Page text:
Magazine

Commentary: Was Turbocharged Productivity a Fluke?


By Charles J. Whalen

If the New Economy can be summed up in one word, it would be "productivity." After two decades of growing at only 1.4% per year, labor productivity, or output per hour, soared to a nearly 3% annual rate from 1995 through 2000. That rise has been a crucial factor in helping the U.S. enjoy an optimal combination of rapid expansion, low unemployment, dormant inflation, rising profits, and decent wage gains.

But the latest economic reports offer disturbing hints that this productivity increase may be short-lived. Output per hour is expected to show a small increase for the first three months of 2001--perhaps as low as a 0.5% rate, according to Morgan Stanley chief economist Stephen S. Roach. The evidence? The March employment report, released by the Bureau of Labor Statistics on Apr. 6, showed that hours worked rose at a nearly 1% annual rate in the first quarter, even as economic growth weakened. That's a recipe for a small increase in productivity, or even a decline, say some forecasters.

SQUEEZE. Why is that so worrisome? A sharp reduction in productivity growth, if sustained, will hurt corporations by boosting costs and squeezing profits. If many businesses try to pass these costs on in the form of higher prices, inflation could result. That would make the Federal Reserve's job of managing the economy much more difficult. Slow productivity growth would also indicate that the tech slowdown, through reduced capital spending, is harming the economy more than most economists expected.

Moreover, the ability of productivity growth to stay strong in the face of a slowing economy will shed light on a key question: To what extent do the productivity gains of the 1990s represent a long-lasting change, vs. a temporary response to unsustainably high levels of growth? The central idea now driving Fed policy is that such gains will be "structural," and represent a long-term improvement that will allow the economy to grow at higher average rates than many economists had believed possible. Indeed, in testimony before Congress on Mar. 2, Fed Chairman Alan Greenspan emphasized the accumulating evidence that the increases in productivity growth are "more than transitory."

But if productivity sags with the economy, that would support the view that much of the productivity gains were "cyclical," or temporary. If that's true, estimates of long-term sustainable growth rates will have to drop.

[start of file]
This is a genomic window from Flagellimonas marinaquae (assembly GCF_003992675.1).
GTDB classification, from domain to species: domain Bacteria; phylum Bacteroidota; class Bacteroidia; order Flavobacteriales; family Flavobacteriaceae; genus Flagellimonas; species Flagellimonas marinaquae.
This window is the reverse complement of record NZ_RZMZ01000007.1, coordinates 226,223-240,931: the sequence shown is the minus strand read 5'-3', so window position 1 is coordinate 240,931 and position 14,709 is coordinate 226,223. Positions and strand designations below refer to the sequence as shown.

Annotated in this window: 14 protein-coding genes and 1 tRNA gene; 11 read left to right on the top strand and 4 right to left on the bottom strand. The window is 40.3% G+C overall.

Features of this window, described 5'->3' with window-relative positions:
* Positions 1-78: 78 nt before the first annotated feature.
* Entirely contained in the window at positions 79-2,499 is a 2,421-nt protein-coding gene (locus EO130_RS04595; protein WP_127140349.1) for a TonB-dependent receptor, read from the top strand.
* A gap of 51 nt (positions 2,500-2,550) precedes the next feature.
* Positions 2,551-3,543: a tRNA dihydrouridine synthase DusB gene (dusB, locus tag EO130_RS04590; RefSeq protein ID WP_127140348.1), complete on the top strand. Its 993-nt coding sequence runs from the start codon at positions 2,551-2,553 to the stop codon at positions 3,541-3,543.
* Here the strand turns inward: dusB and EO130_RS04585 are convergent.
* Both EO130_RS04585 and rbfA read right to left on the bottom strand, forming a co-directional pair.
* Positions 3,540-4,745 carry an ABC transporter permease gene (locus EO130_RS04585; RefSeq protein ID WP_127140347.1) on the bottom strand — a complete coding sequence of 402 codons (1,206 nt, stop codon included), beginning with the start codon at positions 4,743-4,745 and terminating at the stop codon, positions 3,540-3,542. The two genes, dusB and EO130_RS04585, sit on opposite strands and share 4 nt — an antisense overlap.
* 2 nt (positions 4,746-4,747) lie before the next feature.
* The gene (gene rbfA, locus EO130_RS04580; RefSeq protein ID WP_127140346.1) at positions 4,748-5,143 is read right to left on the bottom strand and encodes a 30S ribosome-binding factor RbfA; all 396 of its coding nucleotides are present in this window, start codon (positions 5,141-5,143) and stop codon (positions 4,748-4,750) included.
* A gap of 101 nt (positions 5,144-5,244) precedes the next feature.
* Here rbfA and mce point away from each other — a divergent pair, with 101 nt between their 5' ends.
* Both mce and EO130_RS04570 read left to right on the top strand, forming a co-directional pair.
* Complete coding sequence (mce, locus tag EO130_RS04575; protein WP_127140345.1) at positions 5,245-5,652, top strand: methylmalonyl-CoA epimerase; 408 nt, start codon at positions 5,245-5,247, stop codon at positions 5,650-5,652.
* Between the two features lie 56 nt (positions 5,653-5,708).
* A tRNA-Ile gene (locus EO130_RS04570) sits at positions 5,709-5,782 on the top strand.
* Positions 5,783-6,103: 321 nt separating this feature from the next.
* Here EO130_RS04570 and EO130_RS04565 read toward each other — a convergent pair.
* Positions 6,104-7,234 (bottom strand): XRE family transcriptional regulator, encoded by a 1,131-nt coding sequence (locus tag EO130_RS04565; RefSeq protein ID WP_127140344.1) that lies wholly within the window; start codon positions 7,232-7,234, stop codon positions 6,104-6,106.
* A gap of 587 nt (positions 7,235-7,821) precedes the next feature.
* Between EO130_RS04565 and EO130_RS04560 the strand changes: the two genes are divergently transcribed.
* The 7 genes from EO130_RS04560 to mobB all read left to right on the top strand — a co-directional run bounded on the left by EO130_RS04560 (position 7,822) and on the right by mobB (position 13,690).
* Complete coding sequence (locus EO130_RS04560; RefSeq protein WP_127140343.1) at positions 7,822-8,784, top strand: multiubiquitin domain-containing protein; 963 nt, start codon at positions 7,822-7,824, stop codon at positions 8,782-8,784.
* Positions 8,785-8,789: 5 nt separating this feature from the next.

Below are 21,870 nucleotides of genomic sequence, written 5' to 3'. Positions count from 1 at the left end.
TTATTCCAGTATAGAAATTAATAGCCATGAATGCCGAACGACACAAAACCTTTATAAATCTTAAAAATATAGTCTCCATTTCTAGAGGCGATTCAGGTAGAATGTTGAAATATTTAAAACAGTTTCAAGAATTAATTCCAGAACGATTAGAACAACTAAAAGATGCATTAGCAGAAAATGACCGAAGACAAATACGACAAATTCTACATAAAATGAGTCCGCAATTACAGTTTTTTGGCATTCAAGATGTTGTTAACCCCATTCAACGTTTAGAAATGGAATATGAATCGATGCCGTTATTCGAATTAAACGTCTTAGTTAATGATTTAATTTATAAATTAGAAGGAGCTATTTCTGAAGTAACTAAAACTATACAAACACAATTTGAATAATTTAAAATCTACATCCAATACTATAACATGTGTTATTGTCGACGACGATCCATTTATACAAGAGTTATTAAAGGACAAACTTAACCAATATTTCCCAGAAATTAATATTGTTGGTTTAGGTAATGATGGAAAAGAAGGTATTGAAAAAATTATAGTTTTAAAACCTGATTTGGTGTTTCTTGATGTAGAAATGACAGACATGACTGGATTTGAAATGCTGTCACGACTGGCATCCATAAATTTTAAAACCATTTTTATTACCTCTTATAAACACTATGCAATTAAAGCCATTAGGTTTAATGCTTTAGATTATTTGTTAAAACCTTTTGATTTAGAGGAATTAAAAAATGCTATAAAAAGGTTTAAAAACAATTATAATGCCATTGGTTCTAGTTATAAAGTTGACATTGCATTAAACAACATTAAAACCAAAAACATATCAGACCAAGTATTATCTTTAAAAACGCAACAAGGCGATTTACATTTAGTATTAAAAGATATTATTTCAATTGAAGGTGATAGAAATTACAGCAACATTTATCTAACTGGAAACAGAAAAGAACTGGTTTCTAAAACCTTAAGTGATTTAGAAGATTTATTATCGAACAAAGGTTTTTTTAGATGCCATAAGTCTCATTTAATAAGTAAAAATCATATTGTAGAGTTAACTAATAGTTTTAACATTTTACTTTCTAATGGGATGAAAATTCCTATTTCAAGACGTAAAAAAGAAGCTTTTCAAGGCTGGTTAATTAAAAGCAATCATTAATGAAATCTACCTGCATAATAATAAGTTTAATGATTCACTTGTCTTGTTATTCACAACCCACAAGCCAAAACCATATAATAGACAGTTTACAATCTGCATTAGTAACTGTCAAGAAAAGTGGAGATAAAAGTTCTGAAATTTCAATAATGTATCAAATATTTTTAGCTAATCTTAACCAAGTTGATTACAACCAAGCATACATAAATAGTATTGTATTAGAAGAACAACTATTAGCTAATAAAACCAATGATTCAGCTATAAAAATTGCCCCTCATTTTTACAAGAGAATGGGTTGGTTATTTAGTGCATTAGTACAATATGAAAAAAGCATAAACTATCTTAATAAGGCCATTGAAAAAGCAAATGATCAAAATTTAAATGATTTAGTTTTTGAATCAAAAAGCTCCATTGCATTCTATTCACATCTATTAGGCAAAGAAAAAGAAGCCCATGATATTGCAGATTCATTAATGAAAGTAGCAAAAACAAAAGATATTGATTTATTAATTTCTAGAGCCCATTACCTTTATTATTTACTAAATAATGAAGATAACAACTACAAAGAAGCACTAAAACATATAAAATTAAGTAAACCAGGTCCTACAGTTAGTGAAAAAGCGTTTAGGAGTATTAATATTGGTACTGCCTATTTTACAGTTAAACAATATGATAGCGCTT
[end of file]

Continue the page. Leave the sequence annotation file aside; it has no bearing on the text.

A single quarter of anemic productivity growth doesn't indicate that the New Economy productivity surge is over. One-quarter fluctuations "can often be more statistical accidents than real changes," says David A. Wyss, chief economist at Standard & Poor's Corp.

But if the slow productivity growth continues for more than a couple of quarters, that's bad news for companies that are already facing tough times. With unemployment still low, average hourly earnings already rose at an annual rate of 4.3% in the first quarter of 2001. And if competitive pressures continue to prevent businesses from raising prices, profits will take an even worse hit than they have so far.

Slower productivity growth also crimps the Federal Reserve's monetary policy. The Fed is assuming that productivity gains, together with recent cuts in interest rates, will let the economy avoid recession. But if productivity growth drops sharply, then the Fed will be forced to choose between cutting rates further, to prevent a downturn, or keeping monetary policy intact to control inflation.

Perhaps the biggest danger is that an extremely weak productivity number in the first quarter could be just the first of many. The productivity boom of the 1990s was built on soaring business investment in information technology, which reduced costs and increased output. But forecasters now expect capital spending to actually fall in the first quarter. If capital spending doesn't pick up, Fed officials admit they will have to trim their productivity estimate.

The New Economy--and the five years of soaring productivity that came along with it--was no mirage. But keeping the productivity boom going in a weak economy may turn out to be harder than expected. Whalen covers the economy from New York.


Race, Class, and the Future of Ferguson
LIMITED-TIME OFFER SUBSCRIBE NOW

(enter your email)
(enter up to 5 email addresses, separated by commas)

Max 250 characters

 
blog comments powered by Disqus